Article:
Increasing Your Web Traffic
There are three important components to increasing your Web traffic. The first, and most important, takes the most work. However, you don't need any computer expertise to do it.
1) A site should have meaningful and relevant content.
More people, more often, will visit and link to your site if the content is strong. Search engines like to see that your site is receiving traffic and that there are lots of links to your site. Also, search engines--Goggle, in particular--will use sophisticated logarithms to evaluate the content of your site. If the content does not appear to be strong, the site will appear lower in search results.
Your site will be most effective when . . .
- Everything has a reason for being there. The content was written because it serves the user's needs.
- It's easy to read. Language is clear. Layout is simple. Navigation is clear. When your site is easy to read, people will like you better and so will search engines.
- Content is timely. You update the information on your site regularly. Both search engines and real people will start to ignore your site if there's nothing new to read or index. Give people a reason to come back; you will increase your traffic and create a buzz.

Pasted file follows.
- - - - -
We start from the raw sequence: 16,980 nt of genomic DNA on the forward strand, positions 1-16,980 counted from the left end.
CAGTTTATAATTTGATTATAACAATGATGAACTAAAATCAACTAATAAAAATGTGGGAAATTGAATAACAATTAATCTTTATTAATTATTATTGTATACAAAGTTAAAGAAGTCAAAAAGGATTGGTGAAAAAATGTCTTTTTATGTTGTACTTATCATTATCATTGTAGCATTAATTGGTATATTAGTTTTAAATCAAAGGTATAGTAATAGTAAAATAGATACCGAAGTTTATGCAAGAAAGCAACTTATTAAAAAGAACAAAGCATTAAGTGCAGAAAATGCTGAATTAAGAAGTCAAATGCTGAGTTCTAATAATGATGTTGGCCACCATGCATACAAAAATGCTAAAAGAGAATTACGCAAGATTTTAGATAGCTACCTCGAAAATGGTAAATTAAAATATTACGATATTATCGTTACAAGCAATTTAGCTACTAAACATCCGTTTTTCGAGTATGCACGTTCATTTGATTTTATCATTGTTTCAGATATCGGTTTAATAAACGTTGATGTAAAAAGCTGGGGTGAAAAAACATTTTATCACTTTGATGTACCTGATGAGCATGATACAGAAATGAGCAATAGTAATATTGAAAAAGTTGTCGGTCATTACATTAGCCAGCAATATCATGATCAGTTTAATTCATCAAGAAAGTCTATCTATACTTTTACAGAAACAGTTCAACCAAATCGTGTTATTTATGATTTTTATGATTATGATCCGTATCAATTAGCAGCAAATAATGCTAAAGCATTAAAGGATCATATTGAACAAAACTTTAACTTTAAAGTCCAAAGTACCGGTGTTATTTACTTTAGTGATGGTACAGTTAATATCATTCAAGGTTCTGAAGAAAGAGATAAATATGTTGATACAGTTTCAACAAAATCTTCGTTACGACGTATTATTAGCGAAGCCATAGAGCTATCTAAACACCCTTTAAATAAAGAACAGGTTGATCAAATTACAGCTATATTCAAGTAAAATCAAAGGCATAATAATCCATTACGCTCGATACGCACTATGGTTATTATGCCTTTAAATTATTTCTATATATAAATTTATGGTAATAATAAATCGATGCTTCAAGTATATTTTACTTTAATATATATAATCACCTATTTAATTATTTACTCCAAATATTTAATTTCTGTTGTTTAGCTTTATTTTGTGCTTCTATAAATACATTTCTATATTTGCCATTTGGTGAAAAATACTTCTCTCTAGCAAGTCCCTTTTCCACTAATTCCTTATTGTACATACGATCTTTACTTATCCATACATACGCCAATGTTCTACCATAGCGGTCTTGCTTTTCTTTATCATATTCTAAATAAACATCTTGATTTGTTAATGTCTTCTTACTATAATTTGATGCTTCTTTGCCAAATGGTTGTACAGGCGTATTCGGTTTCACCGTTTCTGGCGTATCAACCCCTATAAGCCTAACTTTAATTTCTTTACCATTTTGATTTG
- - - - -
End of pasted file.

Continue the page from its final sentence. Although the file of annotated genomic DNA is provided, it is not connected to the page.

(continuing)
- Users receive something valuable for visiting. They may be rewarded with clear information, or they may gain access to documents, samples, software, guides or other free tools. This will encourage incoming links.
- In short, you have meaningful and relevant content.
2) A site should be accessible.
Accessibility--also called usability or functionality--has a direct bearing on your Web traffic. A site that is accessible is clean and easy to read. There should be lots of space for the user to think in. The branding and static layout elements are a frame for the content, not the content itself. Don't worry about decorating your site with images. Graphics are very useful, but every time a visitor clicks on a new page, the graphics should be directly related to the product or message on that page.
The pages should load very fast. This means that simpler, smaller graphics and multimedia are better than high-resolution ones that demand the visitor should wait.
The names of links should tell the user exactly what they are getting when they click on them. For example, do a Google search for "click here" and you will get over a billion arbitrary hits. Whether menu items or hyperlinks within text, navigation should be meaningful and relevant, just like the content.